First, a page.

Lately I’ve found myself considering something nearly heretical: leaving my personal Facebook page behind, and focusing my social media presence entirely on professional and scholarly endeavors.
Then I find myself wanting to share some funny quip from my husband or a personal story, and I come to my senses. But still, my perspective about social media is clearly evolving.
I think it started with my Kevin 2.0 post last summer. I had gotten tired of the rampant negativity that I found myself spewing, and that I saw online from others. I made a point of better curating what I put out into the world, and better filtering what was coming in from other people. I think it’s helped, on both fronts.
I’ve always been conscious of what I post on social media — I have often said that I don’t post anything I don’t want my mother or my boss to see — but more recently I’ve become especially concerned about it. Perhaps it’s because I’ve been more focused on building a reputation as a subject matter expert in the field of Diversity & Inclusion. Maybe I’m increasingly paranoid about future colleagues or even employers Googling me. Perhaps I’m even thinking ahead to future students one day looking up their professor online.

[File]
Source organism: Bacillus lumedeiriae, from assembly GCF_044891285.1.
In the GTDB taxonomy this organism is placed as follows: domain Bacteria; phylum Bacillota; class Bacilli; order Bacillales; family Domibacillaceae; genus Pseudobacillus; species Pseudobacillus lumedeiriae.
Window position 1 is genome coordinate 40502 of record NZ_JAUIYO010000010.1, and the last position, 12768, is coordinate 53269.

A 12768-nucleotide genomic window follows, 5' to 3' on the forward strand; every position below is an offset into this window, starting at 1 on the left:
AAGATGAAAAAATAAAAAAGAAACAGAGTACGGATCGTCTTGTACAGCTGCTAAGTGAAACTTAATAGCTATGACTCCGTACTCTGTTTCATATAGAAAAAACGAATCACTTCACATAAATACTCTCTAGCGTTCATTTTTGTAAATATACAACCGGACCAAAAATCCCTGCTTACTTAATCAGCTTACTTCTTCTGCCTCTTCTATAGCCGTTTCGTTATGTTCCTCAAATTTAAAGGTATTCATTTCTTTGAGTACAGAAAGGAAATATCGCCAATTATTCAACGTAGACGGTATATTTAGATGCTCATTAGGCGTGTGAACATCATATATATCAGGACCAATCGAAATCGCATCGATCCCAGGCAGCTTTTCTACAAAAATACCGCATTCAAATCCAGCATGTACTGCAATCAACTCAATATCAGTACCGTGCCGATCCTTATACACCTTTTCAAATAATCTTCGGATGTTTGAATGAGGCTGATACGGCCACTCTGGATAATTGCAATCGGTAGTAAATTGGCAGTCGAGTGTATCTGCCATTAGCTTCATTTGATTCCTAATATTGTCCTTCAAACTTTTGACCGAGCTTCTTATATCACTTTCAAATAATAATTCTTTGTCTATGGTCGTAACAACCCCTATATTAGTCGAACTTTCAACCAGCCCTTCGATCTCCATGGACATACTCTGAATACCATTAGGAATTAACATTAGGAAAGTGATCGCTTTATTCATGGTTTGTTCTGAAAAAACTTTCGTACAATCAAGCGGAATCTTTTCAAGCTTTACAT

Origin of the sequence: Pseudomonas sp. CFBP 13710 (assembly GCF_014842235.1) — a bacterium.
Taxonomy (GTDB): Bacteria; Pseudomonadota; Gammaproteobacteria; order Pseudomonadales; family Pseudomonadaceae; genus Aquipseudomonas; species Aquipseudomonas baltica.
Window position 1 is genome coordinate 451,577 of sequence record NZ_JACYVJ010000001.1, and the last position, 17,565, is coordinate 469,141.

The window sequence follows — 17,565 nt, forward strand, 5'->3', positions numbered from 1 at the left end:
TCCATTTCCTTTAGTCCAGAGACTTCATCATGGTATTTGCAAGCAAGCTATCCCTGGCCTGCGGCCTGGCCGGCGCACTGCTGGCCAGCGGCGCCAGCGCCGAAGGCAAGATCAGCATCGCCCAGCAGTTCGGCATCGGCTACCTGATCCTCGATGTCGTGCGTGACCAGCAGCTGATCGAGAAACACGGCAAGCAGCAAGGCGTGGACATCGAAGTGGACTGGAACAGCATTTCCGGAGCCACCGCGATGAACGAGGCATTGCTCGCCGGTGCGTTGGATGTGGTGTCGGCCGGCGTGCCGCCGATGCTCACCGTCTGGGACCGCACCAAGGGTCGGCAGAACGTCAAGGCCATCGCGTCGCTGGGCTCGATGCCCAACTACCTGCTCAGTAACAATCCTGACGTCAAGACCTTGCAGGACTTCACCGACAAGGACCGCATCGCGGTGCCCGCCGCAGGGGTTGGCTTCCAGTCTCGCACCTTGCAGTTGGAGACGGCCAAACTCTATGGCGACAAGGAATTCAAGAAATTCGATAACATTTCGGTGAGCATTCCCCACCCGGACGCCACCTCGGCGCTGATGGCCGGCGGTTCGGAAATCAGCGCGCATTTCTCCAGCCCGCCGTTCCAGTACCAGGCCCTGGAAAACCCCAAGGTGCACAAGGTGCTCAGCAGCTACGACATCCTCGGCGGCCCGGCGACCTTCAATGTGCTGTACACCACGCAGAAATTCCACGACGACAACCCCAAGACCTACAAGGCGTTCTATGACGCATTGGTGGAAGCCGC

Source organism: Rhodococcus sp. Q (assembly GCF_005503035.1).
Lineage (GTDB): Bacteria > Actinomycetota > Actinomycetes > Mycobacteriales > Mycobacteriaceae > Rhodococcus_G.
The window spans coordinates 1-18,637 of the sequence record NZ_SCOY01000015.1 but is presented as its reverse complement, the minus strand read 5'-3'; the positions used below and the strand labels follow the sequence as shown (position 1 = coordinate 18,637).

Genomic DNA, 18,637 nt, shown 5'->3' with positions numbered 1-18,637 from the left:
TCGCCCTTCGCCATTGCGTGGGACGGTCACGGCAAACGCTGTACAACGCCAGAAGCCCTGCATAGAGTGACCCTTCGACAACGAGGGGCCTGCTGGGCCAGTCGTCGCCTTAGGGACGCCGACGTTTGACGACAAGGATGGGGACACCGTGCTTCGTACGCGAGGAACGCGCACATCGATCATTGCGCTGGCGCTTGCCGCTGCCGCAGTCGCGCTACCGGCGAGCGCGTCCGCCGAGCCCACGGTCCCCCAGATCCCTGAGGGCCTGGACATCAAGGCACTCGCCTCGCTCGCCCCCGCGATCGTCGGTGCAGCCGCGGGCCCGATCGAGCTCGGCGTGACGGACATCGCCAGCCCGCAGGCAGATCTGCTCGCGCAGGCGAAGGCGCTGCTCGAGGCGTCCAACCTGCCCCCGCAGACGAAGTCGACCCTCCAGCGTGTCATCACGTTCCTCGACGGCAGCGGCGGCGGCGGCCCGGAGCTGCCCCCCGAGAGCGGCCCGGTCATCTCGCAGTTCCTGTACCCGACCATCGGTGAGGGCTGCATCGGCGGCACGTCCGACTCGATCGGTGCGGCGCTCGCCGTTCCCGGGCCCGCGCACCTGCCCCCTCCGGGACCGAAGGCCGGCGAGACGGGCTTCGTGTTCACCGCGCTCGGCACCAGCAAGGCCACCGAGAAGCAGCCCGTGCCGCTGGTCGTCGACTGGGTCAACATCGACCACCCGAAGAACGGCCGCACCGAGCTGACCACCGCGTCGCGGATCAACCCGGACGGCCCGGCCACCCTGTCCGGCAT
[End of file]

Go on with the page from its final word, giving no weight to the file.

Whatever the motive, I’ve found myself focusing more and more on putting out a professional image. I’ve spent more time on LinkedIn, and, shockingly, less time on Facebook. I’ve been sharing more posts about my profession, and even about academia. I’m finding the content more interesting, the colleagues more appealing, and the promise of new professional connections more compelling than new drinking buddies or political arguments.
I’ve even laid the groundwork for new social media pages to use once I finish my Ph.D. in a few months. I suspect when the time comes, I’ll be spending most of my online time with those pages on Facebook, Twitter, LinkedIn, and yes, even my own website and blog.
Until then, I suppose you can still expect to see the occasional Facebook post from a bar or leaving a movie theater.